The Southwestern Historical Quarterly, Volume 97, July 1993 - April, 1994 Page: 172
Southwestern Historical Quarterly
soon became chairman of the Arkansas Industrial Development Commission, an
industry-hunting agency that sought to capitalize on the Rockefeller name. Al-
though serving in a Democratic administration, Winthrop Rockefeller attempted
to use his virtually unlimited financial resources and his celebrity status to revive
the moribund Republican party in Arkansas.
In 1964 Rockefeller resigned his post to run unsuccessfully for governor. He
was successful in his 1966 campaign, however, and became (along with Claude
Kirk of Florida) the first modern Republican chief executive of a former Confed-
erate state. He served two terms before losing to Democrat Dale Bumpers in the
1970 general election.
Agenda for Reform is a straightforward and generally admiring account of
Rockefeller's four years in the Arkansas statehouse. Although more comprehen-
sive and better documented, its interpretation differs rather little from that
found in The Arkansas Rockefeller (Baton Rouge, 1978), by Rockefeller aide John
L. Ward. Even though "Arkansans simply were not interested in many improve-
ments if it meant they had to pay the cost" (p. 20), Cathy Kunzinger Urwin ob-
serves, Governor Rockefeller nevertheless managed to drag them into the
modern world. She concludes that "Rockefeller achieved an extraordinary
amount of success during his four years in office" (p. 202). At the same time, he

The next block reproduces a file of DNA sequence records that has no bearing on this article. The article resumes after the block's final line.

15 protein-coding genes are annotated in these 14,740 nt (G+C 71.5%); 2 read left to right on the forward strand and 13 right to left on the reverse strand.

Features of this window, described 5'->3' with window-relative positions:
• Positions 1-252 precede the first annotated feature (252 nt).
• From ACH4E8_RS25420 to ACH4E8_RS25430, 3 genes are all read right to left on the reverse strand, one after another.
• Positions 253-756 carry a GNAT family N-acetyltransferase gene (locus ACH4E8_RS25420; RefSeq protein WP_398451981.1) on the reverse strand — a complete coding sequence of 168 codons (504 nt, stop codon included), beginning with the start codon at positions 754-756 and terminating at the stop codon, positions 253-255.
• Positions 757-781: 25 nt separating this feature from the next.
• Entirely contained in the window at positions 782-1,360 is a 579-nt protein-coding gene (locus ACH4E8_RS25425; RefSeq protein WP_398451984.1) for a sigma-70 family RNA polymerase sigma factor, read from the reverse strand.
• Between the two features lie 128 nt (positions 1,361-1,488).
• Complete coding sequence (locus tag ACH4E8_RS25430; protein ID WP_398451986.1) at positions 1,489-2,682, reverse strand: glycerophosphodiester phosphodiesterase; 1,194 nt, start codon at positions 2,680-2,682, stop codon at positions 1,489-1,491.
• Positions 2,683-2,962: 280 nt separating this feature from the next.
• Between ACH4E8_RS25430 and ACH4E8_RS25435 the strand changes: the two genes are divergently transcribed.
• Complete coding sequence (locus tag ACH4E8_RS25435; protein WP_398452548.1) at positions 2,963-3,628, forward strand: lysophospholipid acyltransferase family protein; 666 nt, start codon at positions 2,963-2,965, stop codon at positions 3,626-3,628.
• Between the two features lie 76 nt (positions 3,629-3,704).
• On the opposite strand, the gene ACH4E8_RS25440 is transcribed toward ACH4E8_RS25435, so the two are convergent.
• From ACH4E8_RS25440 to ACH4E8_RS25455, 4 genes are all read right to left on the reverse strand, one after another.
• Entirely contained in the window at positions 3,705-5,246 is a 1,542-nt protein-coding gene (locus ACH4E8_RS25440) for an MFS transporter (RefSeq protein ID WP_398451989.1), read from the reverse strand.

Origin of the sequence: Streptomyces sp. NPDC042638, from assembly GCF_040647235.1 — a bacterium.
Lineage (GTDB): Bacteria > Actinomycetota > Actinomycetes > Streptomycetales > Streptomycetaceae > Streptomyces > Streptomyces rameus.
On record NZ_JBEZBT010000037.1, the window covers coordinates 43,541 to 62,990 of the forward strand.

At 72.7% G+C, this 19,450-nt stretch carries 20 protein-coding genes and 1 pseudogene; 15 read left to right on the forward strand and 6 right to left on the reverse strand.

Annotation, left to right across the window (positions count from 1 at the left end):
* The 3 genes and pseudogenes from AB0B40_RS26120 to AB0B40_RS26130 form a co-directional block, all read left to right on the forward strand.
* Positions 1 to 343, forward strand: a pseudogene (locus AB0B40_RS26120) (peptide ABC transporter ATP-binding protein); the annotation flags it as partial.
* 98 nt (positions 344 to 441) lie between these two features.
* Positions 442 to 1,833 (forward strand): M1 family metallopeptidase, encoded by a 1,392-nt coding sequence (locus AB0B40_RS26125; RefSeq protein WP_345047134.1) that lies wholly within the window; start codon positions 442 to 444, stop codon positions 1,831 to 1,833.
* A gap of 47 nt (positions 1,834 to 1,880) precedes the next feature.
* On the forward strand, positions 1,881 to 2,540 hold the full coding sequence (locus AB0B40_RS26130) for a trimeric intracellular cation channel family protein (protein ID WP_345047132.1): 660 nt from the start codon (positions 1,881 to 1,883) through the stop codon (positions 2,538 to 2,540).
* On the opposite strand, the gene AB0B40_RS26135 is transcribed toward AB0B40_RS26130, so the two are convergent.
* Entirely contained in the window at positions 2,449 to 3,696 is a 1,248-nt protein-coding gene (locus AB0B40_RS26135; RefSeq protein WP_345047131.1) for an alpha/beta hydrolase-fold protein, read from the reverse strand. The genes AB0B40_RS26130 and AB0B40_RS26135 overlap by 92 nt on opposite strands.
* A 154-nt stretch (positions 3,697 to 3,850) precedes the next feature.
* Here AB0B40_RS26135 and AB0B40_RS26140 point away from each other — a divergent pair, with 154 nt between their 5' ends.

was unable to create a viable Republican alternative in Arkansas, and conse-
quently "his influence on the GOP in Arkansas and in the rest of the South was
relatively small" (p. 208).
Agenda for Reform is a competent study and should be of interest to students of
Arkansas politics and of the Rockefeller family.
University of Georgia NUMAN V. BARTLEY
William Wayne Justice: A Judicial Biography. By Frank R. Kemerer. (Austin: Univer-
sity of Texas Press, 1991. Pp. xiv+481. Preface, black-and-white pho-
tographs, appendix, notes, index. $29.95.)
Throughout most of American history, federal trial court judges have served
in comparative anonymity. Periodically, a particular suit or series of suits have
brought a certain federal district judge to the public's attention. Before long,
however, such awareness usually ebbed. In East Texas, however, presided a fed-
eral judge who proved to be an exception to this rule: William Wayne Justice.
Like Frank M. Johnson of Alabama, Justice has had an impact upon society and
law which transcended his local district. Frank R. Kemerer's fine study belongs
to a small but growing number of works which use biography to explore the op-
eration and significance of the lower federal courts.
Kemerer devotes about a quarter of the book to Justice's upbringing in the
East Texas community of Athens. Growing up in Henderson County, an area
which retained populist traditions well into the twentieth century, Justice's liber-
al outlook on life and law was influenced by his mother Jackie and father Will.
Justice's father was a legendary trial lawyer, noted for his ability to sway juries. Af-
ter graduating from the University of Texas School of Law in Austin, Justice
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Texas State Historical Association. The Southwestern Historical Quarterly, Volume 97, July 1993 - April, 1994, periodical, 1994; Austin, Texas. (texashistory.unt.edu/ark:/67531/metapth117154/m1/200/ocr/: accessed September 30, 2016), University of North Texas Libraries, The Portal to Texas History, texashistory.unt.edu; crediting Texas State Historical Association.